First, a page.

RIO DE JANEIRO (Thomson Reuters Foundation) - Growing demand for sugar is fueling deadly land conflicts in Brazil as suppliers for food giants such as Coca-Cola occupy Indian reservations or kick off local communities from arable land to make way for sugar plantations, Oxfam said in a report.
Land grabbing for sugar crops is common in Brazil. In the northeastern state of Pernambuco, 53 families who had been living for nearly a century on 17 islands in the Sirinhaém estuary were evicted in 2002 after decades of pressure from Usina Trapiche SA, a large sugar mill that supplies Coca-Cola and PepsiCo, the report said.
A private militia hired by Trapiche in 1998 burned down the communities’ homes after local businessman Luiz Antônio de Andrade Bezerra bought the mill. They rebuilt their homes but continued to receive death threats. In 2002, the mill was successful in obtaining court rulings to kick the community off its land, it said.
Maria Nazareth dos Santos, 41, lived on an island in the estuary all her life until she was evicted by the company. She now lives in a two-bedroom brick house that floods during the rainy season.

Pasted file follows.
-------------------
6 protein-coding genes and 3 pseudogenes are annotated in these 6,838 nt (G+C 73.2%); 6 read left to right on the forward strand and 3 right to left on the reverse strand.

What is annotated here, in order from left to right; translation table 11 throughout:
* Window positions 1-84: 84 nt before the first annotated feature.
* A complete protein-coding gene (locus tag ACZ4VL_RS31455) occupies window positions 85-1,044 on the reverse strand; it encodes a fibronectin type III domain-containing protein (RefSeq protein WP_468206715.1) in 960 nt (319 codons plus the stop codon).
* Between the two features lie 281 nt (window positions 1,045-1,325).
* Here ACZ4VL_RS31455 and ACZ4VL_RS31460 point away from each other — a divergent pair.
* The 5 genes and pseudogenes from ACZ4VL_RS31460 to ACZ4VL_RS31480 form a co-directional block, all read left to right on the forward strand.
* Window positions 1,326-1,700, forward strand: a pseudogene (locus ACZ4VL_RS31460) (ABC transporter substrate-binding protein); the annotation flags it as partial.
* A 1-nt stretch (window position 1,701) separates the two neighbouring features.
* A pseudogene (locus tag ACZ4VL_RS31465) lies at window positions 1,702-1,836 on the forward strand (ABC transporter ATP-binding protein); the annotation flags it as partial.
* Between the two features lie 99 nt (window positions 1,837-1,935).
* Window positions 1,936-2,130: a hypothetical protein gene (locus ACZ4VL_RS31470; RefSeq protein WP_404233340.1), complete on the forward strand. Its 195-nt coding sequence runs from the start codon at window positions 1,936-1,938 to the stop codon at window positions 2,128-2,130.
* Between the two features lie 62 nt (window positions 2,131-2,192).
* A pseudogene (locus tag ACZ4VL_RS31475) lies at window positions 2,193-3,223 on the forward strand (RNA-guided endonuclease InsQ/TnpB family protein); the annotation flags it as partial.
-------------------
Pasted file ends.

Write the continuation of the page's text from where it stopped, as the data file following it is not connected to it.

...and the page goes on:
"Some of the people who left the area early moved because of the threats," she told Oxfam. "But they got no compensation from the company and are now homeless."
In Brazil’s Mato Grosso do Sul state, the local subsidiary of Bunge Ltd buys sugar from five farms that have established sugar plantations inside the Jatayvary Indian reserve, Oxfam said. While Coca-Cola buys sugar from Bunge in Brazil, it does not source its sugar from the Jatayvary land, the report said, citing the food company.
Sugar cane farming in Mato Grosso do Sul - a key agricultural state in Brazil - has more than tripled to 570,000 hectares last year, from 180,000 hectares in 2007, it said.
Pressure for land has led to land disputes over the past decade. Thirty-seven out of 60 indigenous people killed in Brazil in 2012 were killed in Mato Grosso do Sul, according to the report “Violence Against Indigenous People - 2012”, released by Brazil’s Indianist Missionary Council (CIMI).
More than half of the 1,076 cases related to violence against indigenous people in Brazil last year took place in the state, according to the CIMI report.